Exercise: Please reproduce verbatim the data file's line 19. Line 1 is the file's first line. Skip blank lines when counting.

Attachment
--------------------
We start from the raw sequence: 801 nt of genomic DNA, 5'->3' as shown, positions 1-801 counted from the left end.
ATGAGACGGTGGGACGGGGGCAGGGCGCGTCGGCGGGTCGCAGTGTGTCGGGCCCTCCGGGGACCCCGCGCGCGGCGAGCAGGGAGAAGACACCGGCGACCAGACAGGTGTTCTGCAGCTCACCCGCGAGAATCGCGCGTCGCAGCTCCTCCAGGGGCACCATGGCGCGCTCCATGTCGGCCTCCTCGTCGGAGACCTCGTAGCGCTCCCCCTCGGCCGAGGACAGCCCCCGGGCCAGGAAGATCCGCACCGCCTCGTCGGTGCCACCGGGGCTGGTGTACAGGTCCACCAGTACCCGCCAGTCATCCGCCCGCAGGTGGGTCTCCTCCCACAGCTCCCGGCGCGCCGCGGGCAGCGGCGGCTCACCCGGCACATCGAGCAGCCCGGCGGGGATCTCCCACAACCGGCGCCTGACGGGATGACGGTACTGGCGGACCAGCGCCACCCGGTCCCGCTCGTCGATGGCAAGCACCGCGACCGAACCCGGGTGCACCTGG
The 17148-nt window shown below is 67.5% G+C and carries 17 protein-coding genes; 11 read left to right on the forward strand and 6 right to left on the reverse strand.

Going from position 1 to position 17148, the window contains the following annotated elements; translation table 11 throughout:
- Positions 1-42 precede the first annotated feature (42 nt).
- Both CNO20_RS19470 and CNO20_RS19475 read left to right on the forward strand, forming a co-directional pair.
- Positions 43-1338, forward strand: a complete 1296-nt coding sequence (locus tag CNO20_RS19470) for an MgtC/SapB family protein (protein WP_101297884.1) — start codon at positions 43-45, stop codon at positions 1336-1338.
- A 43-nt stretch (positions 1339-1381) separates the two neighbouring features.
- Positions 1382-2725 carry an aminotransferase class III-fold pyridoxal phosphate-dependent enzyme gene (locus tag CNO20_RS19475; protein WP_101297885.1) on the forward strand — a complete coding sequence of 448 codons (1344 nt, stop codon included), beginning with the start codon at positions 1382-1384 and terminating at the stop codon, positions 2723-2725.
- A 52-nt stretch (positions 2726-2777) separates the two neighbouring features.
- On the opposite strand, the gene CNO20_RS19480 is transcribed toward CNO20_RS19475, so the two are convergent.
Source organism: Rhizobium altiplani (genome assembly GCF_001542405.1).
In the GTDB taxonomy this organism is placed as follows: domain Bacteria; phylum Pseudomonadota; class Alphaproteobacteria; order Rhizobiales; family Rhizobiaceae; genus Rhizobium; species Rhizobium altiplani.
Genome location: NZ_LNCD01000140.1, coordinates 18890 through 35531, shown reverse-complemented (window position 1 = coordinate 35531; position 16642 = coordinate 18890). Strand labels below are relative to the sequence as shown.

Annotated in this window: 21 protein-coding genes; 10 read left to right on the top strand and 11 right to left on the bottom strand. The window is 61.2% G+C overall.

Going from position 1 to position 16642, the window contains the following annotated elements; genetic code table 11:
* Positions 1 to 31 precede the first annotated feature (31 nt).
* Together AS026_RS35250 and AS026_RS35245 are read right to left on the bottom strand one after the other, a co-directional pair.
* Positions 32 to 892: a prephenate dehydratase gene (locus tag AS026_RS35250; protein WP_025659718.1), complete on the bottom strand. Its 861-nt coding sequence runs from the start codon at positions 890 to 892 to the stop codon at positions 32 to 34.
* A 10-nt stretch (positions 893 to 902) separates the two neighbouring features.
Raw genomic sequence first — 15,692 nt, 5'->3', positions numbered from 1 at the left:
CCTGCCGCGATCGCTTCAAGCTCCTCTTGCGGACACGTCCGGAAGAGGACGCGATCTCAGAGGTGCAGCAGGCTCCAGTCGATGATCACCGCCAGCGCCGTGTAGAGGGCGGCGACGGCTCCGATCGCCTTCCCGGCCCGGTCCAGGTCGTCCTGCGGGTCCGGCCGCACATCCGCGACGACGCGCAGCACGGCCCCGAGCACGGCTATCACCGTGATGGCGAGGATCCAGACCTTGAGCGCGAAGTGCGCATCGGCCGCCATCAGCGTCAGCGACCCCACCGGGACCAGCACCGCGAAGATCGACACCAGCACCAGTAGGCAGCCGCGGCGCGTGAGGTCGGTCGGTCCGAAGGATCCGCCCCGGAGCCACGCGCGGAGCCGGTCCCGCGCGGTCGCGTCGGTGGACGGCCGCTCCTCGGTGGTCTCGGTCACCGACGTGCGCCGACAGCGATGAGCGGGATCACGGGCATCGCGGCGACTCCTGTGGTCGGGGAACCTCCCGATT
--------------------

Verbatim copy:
* Positions 32 to 892: a prephenate dehydratase gene (locus tag AS026_RS35250; protein WP_025659718.1), complete on the bottom strand. Its 861-nt coding sequence runs from the start codon at positions 890 to 892 to the stop codon at positions 32 to 34.